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Challenger: Reporting a Disaster's Cold, Hard Facts

The Challenger moments before it disintegrated on Jan. 28, 1986. It was travelling at nearly 2,000 mph, at a height of 10 miles, when it exploded.
AFP/Getty Images
The Challenger moments before it disintegrated on Jan. 28, 1986. It was travelling at nearly 2,000 mph, at a height of 10 miles, when it exploded.
Frederick Gregory (foreground) and Richard O. Covey, spacecraft communicators at Mission Control in Houston, watch helplessly as the shuttle Challenger explodes on Jan. 28, 1986.
/ Space Frontiers/Hulton Archive/Getty Images
Space Frontiers/Hulton Archive/Getty Images
Frederick Gregory (foreground) and Richard O. Covey, spacecraft communicators at Mission Control in Houston, watch helplessly as the shuttle Challenger explodes on Jan. 28, 1986.

Editor's note: NASA and the nation mark a sad occasion this week, the 20th anniversary of the explosion of the Space Shuttle Challenger. On Jan. 28th, 1986, the spacecraft blew apart just 73 seconds after launch.

NPR's Howard Berkes and Daniel Zwerdling were the first to report details of an effort by Thiokol engineers to postpone the Challenger launch due to safety concerns over cold launchtime temperatures. Berkes recounts their hunt for the story.

The images are indelible for those who saw them. Contrails in the sky billowing out like leafy stems from a flower. The face of Grace Corrigan peering skyward, etched in confusion, shaded by a hand. Her daughter Christa McAuliffe, NASA's first "teacher-in-space," was aboard the Space Shuttle Challenger with six other astronauts. She scoured the Florida sky for the spacecraft, but saw only smoke and debris.

All seven astronauts aboard died: Commander Francis Scobee, Pilot Michael Smith, Mission Specialist Ellison Onizuka, Mission Specialist Judith Resnik, Mission Specialist Ronald McNair, Payload Specialist Gregory Jarvis and McAuliffe.

Three weeks later, in a living room in Brigham City, Utah, a proud space program engineer watched the scene again. It played and replayed on television screens, endlessly it seemed. "I should have done more," the engineer told me, shaking his head. "I could have done more."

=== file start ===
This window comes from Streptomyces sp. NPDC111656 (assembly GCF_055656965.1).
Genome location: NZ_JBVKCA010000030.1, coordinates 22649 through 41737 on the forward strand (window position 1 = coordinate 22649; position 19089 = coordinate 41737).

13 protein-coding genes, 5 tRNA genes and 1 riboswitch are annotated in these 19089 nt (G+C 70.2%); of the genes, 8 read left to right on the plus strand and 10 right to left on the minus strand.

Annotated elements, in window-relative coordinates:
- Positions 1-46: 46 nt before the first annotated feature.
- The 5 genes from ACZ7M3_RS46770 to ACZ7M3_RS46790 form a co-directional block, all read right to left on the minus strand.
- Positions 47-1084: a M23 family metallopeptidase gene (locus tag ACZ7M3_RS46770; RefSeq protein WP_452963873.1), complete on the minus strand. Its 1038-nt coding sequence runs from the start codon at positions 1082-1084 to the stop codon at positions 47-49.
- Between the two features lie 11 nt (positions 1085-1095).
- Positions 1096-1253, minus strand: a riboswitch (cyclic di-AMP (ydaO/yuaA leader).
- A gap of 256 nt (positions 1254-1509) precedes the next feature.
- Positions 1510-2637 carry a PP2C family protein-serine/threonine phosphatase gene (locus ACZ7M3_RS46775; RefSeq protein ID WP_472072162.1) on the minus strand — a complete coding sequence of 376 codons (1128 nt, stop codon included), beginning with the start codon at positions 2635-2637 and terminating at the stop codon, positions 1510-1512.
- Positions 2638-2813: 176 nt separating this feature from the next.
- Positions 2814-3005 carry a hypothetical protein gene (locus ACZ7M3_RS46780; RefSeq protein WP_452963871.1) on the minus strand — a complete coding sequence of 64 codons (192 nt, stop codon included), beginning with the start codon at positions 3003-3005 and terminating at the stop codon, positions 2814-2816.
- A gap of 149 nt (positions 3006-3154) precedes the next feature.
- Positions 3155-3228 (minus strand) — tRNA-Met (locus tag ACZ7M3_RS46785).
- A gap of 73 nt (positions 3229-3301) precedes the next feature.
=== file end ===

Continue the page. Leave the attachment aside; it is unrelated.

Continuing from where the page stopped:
That engineer and several others were not surprised when Challenger exploded 73 seconds after liftoff on Jan. 28, 1986. They worked for Morton Thiokol (now ATK Thiokol), the Utah-based NASA contractor which produced the solid rocket motors that lifted space shuttles from their launch pads. The rockets were like stacked metal cans stuffed with highly explosive propellant. The forces of liftoff tended to pull the cans apart slightly where they joined. Rubber o-rings lined those joints and kept burning propellant from leaking out.

Some of those Thiokol engineers expected o-ring failures at liftoff. They knew that cold overnight temperatures forecast before launch would stiffen the rubber o-rings. They knew that stiff o-rings didn't provide a secure seal. In fact, there had been evidence of leakage, what the engineers called "blowby," on an earlier shuttle flight. This would be the coldest launch ever.

As I sat with that despondent Thiokol engineer in his home in Utah, my colleague Daniel Zwerdling stood outside a hotel room door in Huntsville, Alabama. Another Thiokol engineer was inside. He first spoke through the door, weeping at times. When the door finally opened, Zwerdling heard a remarkable tale, matching in almost every detail the story that simultaneously unfolded to me in Utah. The engineers had resisted the launch, had recommended against it, citing the "blowby" in an earlier low-temperature launch and studies of the elasticity of the o-rings. The night before liftoff, these two Thiokol engineers, along with several colleagues, tried to convince NASA to postpone liftoff.

"I fought like hell to stop that launch," one of the engineers told Zwerdling. "I'm so torn up inside I can hardly talk about it even now."

Both engineers asked that we not reveal their names in 1986. They feared for their jobs. Neither has released us from that pledge of confidentiality, so they shall remain unnamed.

It wasn't long after the Challenger explosion that word of a pre-launch argument leaked out. A source who asked to remain anonymous told me that Morton Thiokol was "coerced" into approving the launch, after the company's engineers voiced their objections. The source gave me three names. I reached two of the engineers and the wife of a third on the phone. Each confirmed the notion of a coerced launch approval. But none would consent to a detailed interview or on-the-record conversation.